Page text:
As the title implies, Luminous Motion is an odd and intriguing package, balanced on the narrow line between narrative and pure imagery. In this film, we meet ten-year-old Philip (Eric Lloyd), who is on an extended road trip with his mother (Deborah Kara Unger). It's no ordinary summer-vacation-style cross-country trip, however, and Philip and his mom are hardly ordinary people. Driven by the need to keep on moving, and funding their journey by seduction and petty crime, the two of them skip from town to town in search of... something. Philip only wants to keep in motion forever, just the two of them; his mother's secret yearning for something more stable will eventually put the two of them at odds.
The film takes an interesting point of view, presenting events from Philip's highly subjective perspective: as even he admits later in the film, he's an unreliable narrator even about his own life. But while this is in many ways the most interesting part of the film, director Bette Gordon never really goes anywhere with it. She's clearly fascinated by both the visual elements of the film, and the imagery contained in the language of the script, which deal with images of light and motion. Luminous Motion very nearly loses track of its fragile line of narrative, instead veering toward the realm of pure imagery and suggestion; fortunately, the narrative element remains present to a sufficient degree to provide some forward motion to the story, though not as much as I would have liked.
The unconventional family in Luminous Motion, with mother and son skipping from town to town, living off the proceeds of seduction and petty crime, is presented in an nonjudgmental manner; each character is treated as an individual, to be liked or disliked by the audience on his or her own merits. And in fact, young Eric Lloyd manages to be that rarity in film, an unsympathetic child character: sometimes appealing and sometimes creepy, as circumstances dictate. After seeing Deborah Kara Unger in her small part in The Game and her significant role here, I'm definitely interested in seeing her in future films as well. Her character has to be both tough and sensitive, troubled and "luminous," and she manages to pull it off quite well. It's the secondary roles that weaken the overall fabric of the film. Unger and Lloyd are excellent in the scenes that they have by themselves, but later in the film, the additional characters we meet are less than convincing, and seem to be pulling the film in contrary directions.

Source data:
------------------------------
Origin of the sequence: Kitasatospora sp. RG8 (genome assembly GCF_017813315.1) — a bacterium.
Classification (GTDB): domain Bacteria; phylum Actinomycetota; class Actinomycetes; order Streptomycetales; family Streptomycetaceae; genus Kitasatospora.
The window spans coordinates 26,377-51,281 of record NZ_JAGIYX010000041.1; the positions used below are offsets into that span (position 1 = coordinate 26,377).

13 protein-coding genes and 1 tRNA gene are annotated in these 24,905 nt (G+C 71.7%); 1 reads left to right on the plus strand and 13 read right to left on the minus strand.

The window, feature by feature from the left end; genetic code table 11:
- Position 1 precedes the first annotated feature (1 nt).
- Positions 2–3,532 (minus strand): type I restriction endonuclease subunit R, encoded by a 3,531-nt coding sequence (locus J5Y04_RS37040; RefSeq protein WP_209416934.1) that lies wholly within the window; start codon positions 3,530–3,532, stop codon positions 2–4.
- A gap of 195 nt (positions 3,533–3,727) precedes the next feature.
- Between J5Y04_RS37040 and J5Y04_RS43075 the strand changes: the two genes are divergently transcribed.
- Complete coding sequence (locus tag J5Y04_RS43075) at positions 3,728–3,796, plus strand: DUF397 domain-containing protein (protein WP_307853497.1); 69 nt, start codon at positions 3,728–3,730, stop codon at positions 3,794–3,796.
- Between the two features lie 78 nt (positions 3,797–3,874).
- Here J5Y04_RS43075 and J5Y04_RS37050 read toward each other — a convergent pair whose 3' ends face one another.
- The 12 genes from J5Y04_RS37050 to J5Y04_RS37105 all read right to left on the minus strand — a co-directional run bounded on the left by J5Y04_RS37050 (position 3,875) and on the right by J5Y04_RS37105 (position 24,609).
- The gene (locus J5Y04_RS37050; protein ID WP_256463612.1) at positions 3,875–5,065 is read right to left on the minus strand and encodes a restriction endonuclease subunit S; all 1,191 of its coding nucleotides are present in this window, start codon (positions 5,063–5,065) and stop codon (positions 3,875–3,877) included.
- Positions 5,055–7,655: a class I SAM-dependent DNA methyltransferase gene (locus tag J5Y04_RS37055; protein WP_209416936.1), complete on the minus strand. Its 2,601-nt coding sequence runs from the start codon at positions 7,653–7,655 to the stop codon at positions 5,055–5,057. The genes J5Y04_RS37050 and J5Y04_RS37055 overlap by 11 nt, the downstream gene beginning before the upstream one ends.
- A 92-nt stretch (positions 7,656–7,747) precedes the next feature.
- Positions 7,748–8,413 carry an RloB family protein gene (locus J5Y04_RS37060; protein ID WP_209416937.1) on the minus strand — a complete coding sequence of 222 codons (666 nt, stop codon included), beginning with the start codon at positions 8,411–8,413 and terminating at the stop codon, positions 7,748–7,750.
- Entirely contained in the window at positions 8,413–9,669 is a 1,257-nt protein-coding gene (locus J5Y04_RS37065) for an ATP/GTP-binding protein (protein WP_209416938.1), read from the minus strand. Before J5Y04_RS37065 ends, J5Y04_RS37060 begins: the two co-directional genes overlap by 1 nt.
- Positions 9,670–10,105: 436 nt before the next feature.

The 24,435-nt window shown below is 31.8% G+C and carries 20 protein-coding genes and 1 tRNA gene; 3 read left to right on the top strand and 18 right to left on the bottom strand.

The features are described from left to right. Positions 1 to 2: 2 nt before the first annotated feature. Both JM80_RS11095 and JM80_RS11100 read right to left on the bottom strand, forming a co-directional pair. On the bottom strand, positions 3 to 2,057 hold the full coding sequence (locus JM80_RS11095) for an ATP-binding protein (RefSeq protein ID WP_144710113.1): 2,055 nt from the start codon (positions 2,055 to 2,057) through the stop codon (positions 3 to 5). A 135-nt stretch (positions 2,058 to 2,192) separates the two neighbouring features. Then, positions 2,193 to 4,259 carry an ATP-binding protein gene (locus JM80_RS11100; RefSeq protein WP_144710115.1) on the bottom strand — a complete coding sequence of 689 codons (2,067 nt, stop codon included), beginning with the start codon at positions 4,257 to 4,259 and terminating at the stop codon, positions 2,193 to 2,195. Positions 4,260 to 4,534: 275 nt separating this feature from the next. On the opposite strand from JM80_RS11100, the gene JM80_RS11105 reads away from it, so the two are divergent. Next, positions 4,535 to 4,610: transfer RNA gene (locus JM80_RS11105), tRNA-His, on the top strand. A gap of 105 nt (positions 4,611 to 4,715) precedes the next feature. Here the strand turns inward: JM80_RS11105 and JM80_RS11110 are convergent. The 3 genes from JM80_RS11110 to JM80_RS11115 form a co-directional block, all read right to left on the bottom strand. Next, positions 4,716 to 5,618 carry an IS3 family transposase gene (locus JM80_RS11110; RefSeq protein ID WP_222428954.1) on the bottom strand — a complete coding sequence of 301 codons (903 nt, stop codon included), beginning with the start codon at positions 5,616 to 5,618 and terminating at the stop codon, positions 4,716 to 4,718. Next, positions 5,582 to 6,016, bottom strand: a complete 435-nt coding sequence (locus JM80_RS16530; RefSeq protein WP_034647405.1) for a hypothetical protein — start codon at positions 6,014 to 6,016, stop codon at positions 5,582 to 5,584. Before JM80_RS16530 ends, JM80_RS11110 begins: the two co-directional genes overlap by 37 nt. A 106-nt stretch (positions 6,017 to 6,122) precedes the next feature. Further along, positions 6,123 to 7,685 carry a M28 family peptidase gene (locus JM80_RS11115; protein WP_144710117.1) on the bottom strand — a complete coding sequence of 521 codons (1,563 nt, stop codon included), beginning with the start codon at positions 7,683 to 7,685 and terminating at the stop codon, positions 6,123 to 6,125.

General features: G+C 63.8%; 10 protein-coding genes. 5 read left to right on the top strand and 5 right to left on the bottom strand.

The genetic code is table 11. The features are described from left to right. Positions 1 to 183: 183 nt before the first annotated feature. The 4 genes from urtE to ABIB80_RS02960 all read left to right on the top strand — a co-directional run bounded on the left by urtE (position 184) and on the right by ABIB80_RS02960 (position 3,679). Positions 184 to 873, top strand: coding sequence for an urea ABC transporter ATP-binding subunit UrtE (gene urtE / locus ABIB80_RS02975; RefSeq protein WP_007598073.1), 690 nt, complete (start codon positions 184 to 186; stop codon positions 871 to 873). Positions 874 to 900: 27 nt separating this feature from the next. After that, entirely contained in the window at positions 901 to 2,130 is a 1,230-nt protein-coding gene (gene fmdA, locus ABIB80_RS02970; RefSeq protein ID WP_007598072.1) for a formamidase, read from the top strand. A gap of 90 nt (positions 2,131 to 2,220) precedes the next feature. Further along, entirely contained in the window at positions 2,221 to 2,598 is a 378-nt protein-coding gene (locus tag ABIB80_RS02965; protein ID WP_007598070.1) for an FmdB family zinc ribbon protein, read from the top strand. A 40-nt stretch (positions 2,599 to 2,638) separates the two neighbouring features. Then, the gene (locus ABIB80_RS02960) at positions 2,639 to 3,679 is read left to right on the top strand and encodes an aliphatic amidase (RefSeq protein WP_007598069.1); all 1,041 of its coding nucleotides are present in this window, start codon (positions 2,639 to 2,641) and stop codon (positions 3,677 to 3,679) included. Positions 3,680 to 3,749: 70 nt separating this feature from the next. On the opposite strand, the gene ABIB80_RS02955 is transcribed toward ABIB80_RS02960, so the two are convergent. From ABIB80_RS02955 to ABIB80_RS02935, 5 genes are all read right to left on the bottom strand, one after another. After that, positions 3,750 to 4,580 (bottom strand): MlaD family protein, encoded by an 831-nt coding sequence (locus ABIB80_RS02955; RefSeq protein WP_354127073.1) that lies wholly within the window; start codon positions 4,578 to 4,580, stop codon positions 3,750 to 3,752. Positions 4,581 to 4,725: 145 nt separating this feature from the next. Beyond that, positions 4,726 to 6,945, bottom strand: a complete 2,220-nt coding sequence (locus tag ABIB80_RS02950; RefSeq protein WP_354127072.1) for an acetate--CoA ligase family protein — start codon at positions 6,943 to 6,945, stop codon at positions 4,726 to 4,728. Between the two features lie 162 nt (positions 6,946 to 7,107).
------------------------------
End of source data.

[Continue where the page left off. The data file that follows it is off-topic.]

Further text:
The non-anamorphic 1.85:1 transfer of Luminous Motion is fairly attractive overall. The main weakness of the picture is the presence of a substantial number of print flaws, ranging from small flecks to persistent vertical scratches in a few scenes. On the positive side, the contrast is good, with detail apparent in both bright and dark scenes, and the colors are bright and lively.
Luminous Motion doesn't make much use of surround effects, but the Dolby 5.1 track offers clear, distortion-free sound. In some scenes, the voices are deliberately distorted for effect; the overall clarity of the track allows the dialogue in both the altered and the normal voices to come across perfectly clearly.
The Luminous Motion DVD is nearly bare-bones, featuring a trailer, brief filmographies, and web links.
An official selection of the Toronto Film Festival, Luminous Motion has the strength of independent film: a topic chosen, and examined, and played out, without yielding to the pressures of commercialism and popular expectations. It's not perfect, but it's certainly interesting and worth taking a look at.